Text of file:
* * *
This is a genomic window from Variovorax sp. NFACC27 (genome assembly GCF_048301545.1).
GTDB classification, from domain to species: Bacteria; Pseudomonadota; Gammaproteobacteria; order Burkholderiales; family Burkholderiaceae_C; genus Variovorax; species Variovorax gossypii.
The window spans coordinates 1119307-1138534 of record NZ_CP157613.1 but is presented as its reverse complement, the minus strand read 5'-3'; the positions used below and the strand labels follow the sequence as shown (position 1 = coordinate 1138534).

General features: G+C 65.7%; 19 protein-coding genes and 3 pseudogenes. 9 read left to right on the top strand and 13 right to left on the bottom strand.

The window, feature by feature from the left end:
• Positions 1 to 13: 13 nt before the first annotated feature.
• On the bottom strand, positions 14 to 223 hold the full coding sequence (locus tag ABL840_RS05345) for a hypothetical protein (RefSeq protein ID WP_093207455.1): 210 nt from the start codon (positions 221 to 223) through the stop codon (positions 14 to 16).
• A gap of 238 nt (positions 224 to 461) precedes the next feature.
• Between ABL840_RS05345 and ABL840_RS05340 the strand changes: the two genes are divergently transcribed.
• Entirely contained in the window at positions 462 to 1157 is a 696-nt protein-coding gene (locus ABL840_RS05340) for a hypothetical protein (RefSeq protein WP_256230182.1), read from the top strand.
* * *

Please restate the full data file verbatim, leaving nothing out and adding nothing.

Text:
This is a genomic window from Variovorax sp. NFACC27 (genome assembly GCF_048301545.1).
GTDB classification, from domain to species: Bacteria; Pseudomonadota; Gammaproteobacteria; order Burkholderiales; family Burkholderiaceae_C; genus Variovorax; species Variovorax gossypii.
The window spans coordinates 1119307-1138534 of record NZ_CP157613.1 but is presented as its reverse complement, the minus strand read 5'-3'; the positions used below and the strand labels follow the sequence as shown (position 1 = coordinate 1138534).

General features: G+C 65.7%; 19 protein-coding genes and 3 pseudogenes. 9 read left to right on the top strand and 13 right to left on the bottom strand.

The window, feature by feature from the left end:
• Positions 1 to 13: 13 nt before the first annotated feature.
• On the bottom strand, positions 14 to 223 hold the full coding sequence (locus tag ABL840_RS05345) for a hypothetical protein (RefSeq protein ID WP_093207455.1): 210 nt from the start codon (positions 221 to 223) through the stop codon (positions 14 to 16).
• A gap of 238 nt (positions 224 to 461) precedes the next feature.
• Between ABL840_RS05345 and ABL840_RS05340 the strand changes: the two genes are divergently transcribed.
• Entirely contained in the window at positions 462 to 1157 is a 696-nt protein-coding gene (locus ABL840_RS05340) for a hypothetical protein (RefSeq protein WP_256230182.1), read from the top strand.